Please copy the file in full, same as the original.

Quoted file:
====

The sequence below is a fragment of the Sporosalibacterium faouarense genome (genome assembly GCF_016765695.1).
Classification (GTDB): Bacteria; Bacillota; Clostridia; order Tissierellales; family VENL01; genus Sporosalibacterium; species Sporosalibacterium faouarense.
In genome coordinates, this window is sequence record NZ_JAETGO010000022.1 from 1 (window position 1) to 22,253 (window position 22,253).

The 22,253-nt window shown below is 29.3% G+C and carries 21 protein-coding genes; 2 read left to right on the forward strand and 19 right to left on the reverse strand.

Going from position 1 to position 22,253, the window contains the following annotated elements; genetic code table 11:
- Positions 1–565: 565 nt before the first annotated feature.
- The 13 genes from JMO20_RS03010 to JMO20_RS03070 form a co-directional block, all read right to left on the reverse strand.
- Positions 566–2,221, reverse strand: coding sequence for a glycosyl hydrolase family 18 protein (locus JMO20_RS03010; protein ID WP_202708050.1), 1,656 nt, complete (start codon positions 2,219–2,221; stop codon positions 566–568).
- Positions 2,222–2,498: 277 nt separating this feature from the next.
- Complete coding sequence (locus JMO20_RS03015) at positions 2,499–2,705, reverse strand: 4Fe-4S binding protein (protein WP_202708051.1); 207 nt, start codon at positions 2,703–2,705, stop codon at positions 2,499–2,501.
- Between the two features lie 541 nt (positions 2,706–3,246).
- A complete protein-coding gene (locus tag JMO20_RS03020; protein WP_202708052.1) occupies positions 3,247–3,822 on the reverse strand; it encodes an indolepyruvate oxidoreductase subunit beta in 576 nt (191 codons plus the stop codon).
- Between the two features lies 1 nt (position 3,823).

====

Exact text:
The sequence below is a fragment of the Sporosalibacterium faouarense genome (genome assembly GCF_016765695.1).
Classification (GTDB): Bacteria; Bacillota; Clostridia; order Tissierellales; family VENL01; genus Sporosalibacterium; species Sporosalibacterium faouarense.
In genome coordinates, this window is sequence record NZ_JAETGO010000022.1 from 1 (window position 1) to 22,253 (window position 22,253).

The 22,253-nt window shown below is 29.3% G+C and carries 21 protein-coding genes; 2 read left to right on the forward strand and 19 right to left on the reverse strand.

Going from position 1 to position 22,253, the window contains the following annotated elements; genetic code table 11:
- Positions 1–565: 565 nt before the first annotated feature.
- The 13 genes from JMO20_RS03010 to JMO20_RS03070 form a co-directional block, all read right to left on the reverse strand.
- Positions 566–2,221, reverse strand: coding sequence for a glycosyl hydrolase family 18 protein (locus JMO20_RS03010; protein ID WP_202708050.1), 1,656 nt, complete (start codon positions 2,219–2,221; stop codon positions 566–568).
- Positions 2,222–2,498: 277 nt separating this feature from the next.
- Complete coding sequence (locus JMO20_RS03015) at positions 2,499–2,705, reverse strand: 4Fe-4S binding protein (protein WP_202708051.1); 207 nt, start codon at positions 2,703–2,705, stop codon at positions 2,499–2,501.
- Between the two features lie 541 nt (positions 2,706–3,246).
- A complete protein-coding gene (locus tag JMO20_RS03020; protein WP_202708052.1) occupies positions 3,247–3,822 on the reverse strand; it encodes an indolepyruvate oxidoreductase subunit beta in 576 nt (191 codons plus the stop codon).
- Between the two features lies 1 nt (position 3,823).